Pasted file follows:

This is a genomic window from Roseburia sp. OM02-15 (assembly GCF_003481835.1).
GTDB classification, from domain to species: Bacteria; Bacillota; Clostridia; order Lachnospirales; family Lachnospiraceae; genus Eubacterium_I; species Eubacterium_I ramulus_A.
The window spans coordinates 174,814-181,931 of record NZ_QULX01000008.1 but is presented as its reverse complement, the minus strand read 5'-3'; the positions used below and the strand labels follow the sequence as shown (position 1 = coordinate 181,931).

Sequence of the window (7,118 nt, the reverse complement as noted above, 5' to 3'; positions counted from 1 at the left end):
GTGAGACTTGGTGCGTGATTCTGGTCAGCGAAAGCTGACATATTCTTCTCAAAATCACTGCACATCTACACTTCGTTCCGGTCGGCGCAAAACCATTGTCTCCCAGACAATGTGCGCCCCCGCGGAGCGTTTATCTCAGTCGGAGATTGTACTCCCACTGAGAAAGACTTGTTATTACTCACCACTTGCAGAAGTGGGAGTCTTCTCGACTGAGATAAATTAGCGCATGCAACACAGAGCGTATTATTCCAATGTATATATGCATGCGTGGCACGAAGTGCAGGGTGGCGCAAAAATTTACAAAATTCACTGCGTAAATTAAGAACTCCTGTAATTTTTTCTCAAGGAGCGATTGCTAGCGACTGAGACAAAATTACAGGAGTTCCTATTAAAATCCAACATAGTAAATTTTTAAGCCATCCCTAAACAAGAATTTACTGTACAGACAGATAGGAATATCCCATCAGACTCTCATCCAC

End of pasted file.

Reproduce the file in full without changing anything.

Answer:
This is a genomic window from Roseburia sp. OM02-15 (assembly GCF_003481835.1).
GTDB classification, from domain to species: Bacteria; Bacillota; Clostridia; order Lachnospirales; family Lachnospiraceae; genus Eubacterium_I; species Eubacterium_I ramulus_A.
The window spans coordinates 174,814-181,931 of record NZ_QULX01000008.1 but is presented as its reverse complement, the minus strand read 5'-3'; the positions used below and the strand labels follow the sequence as shown (position 1 = coordinate 181,931).

Sequence of the window (7,118 nt, the reverse complement as noted above, 5' to 3'; positions counted from 1 at the left end):
GTGAGACTTGGTGCGTGATTCTGGTCAGCGAAAGCTGACATATTCTTCTCAAAATCACTGCACATCTACACTTCGTTCCGGTCGGCGCAAAACCATTGTCTCCCAGACAATGTGCGCCCCCGCGGAGCGTTTATCTCAGTCGGAGATTGTACTCCCACTGAGAAAGACTTGTTATTACTCACCACTTGCAGAAGTGGGAGTCTTCTCGACTGAGATAAATTAGCGCATGCAACACAGAGCGTATTATTCCAATGTATATATGCATGCGTGGCACGAAGTGCAGGGTGGCGCAAAAATTTACAAAATTCACTGCGTAAATTAAGAACTCCTGTAATTTTTTCTCAAGGAGCGATTGCTAGCGACTGAGACAAAATTACAGGAGTTCCTATTAAAATCCAACATAGTAAATTTTTAAGCCATCCCTAAACAAGAATTTACTGTACAGACAGATAGGAATATCCCATCAGACTCTCATCCAC